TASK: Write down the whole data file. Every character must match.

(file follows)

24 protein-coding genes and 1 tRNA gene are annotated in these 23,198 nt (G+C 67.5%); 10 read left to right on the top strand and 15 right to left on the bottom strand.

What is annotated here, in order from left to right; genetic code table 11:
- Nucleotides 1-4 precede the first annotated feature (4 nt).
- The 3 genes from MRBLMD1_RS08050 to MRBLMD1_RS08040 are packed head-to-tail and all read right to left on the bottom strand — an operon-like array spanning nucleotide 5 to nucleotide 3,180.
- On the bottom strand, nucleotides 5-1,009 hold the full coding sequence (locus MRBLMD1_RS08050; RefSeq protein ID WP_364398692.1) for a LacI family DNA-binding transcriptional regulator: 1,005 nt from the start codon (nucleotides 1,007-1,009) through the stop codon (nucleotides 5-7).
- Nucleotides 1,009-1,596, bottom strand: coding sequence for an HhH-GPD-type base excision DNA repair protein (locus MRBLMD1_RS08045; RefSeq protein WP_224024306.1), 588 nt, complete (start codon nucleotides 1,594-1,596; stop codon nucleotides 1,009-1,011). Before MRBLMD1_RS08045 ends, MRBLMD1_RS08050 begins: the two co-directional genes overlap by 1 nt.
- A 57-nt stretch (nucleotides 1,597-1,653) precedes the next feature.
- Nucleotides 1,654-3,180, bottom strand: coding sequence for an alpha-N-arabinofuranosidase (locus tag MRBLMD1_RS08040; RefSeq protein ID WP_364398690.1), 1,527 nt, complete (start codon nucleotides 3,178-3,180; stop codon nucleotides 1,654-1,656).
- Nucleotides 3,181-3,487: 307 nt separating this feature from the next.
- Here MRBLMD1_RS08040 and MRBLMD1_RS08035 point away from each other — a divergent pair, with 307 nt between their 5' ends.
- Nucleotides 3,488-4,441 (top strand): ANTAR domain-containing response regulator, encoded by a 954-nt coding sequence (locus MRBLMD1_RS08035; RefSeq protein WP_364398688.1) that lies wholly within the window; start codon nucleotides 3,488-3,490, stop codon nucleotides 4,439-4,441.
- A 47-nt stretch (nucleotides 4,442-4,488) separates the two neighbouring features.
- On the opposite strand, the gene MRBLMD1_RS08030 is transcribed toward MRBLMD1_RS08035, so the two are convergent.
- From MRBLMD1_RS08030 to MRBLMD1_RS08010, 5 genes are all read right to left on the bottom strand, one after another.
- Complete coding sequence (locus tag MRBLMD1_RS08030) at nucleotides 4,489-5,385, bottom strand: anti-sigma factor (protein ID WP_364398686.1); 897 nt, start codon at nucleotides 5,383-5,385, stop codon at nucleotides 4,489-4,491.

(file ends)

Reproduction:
24 protein-coding genes and 1 tRNA gene are annotated in these 23,198 nt (G+C 67.5%); 10 read left to right on the top strand and 15 right to left on the bottom strand.

What is annotated here, in order from left to right; genetic code table 11:
- Nucleotides 1-4 precede the first annotated feature (4 nt).
- The 3 genes from MRBLMD1_RS08050 to MRBLMD1_RS08040 are packed head-to-tail and all read right to left on the bottom strand — an operon-like array spanning nucleotide 5 to nucleotide 3,180.
- On the bottom strand, nucleotides 5-1,009 hold the full coding sequence (locus MRBLMD1_RS08050; RefSeq protein ID WP_364398692.1) for a LacI family DNA-binding transcriptional regulator: 1,005 nt from the start codon (nucleotides 1,007-1,009) through the stop codon (nucleotides 5-7).
- Nucleotides 1,009-1,596, bottom strand: coding sequence for an HhH-GPD-type base excision DNA repair protein (locus MRBLMD1_RS08045; RefSeq protein WP_224024306.1), 588 nt, complete (start codon nucleotides 1,594-1,596; stop codon nucleotides 1,009-1,011). Before MRBLMD1_RS08045 ends, MRBLMD1_RS08050 begins: the two co-directional genes overlap by 1 nt.
- A 57-nt stretch (nucleotides 1,597-1,653) precedes the next feature.
- Nucleotides 1,654-3,180, bottom strand: coding sequence for an alpha-N-arabinofuranosidase (locus tag MRBLMD1_RS08040; RefSeq protein ID WP_364398690.1), 1,527 nt, complete (start codon nucleotides 3,178-3,180; stop codon nucleotides 1,654-1,656).
- Nucleotides 3,181-3,487: 307 nt separating this feature from the next.
- Here MRBLMD1_RS08040 and MRBLMD1_RS08035 point away from each other — a divergent pair, with 307 nt between their 5' ends.
- Nucleotides 3,488-4,441 (top strand): ANTAR domain-containing response regulator, encoded by a 954-nt coding sequence (locus MRBLMD1_RS08035; RefSeq protein WP_364398688.1) that lies wholly within the window; start codon nucleotides 3,488-3,490, stop codon nucleotides 4,439-4,441.
- A 47-nt stretch (nucleotides 4,442-4,488) separates the two neighbouring features.
- On the opposite strand, the gene MRBLMD1_RS08030 is transcribed toward MRBLMD1_RS08035, so the two are convergent.
- From MRBLMD1_RS08030 to MRBLMD1_RS08010, 5 genes are all read right to left on the bottom strand, one after another.
- Complete coding sequence (locus tag MRBLMD1_RS08030) at nucleotides 4,489-5,385, bottom strand: anti-sigma factor (protein ID WP_364398686.1); 897 nt, start codon at nucleotides 5,383-5,385, stop codon at nucleotides 4,489-4,491.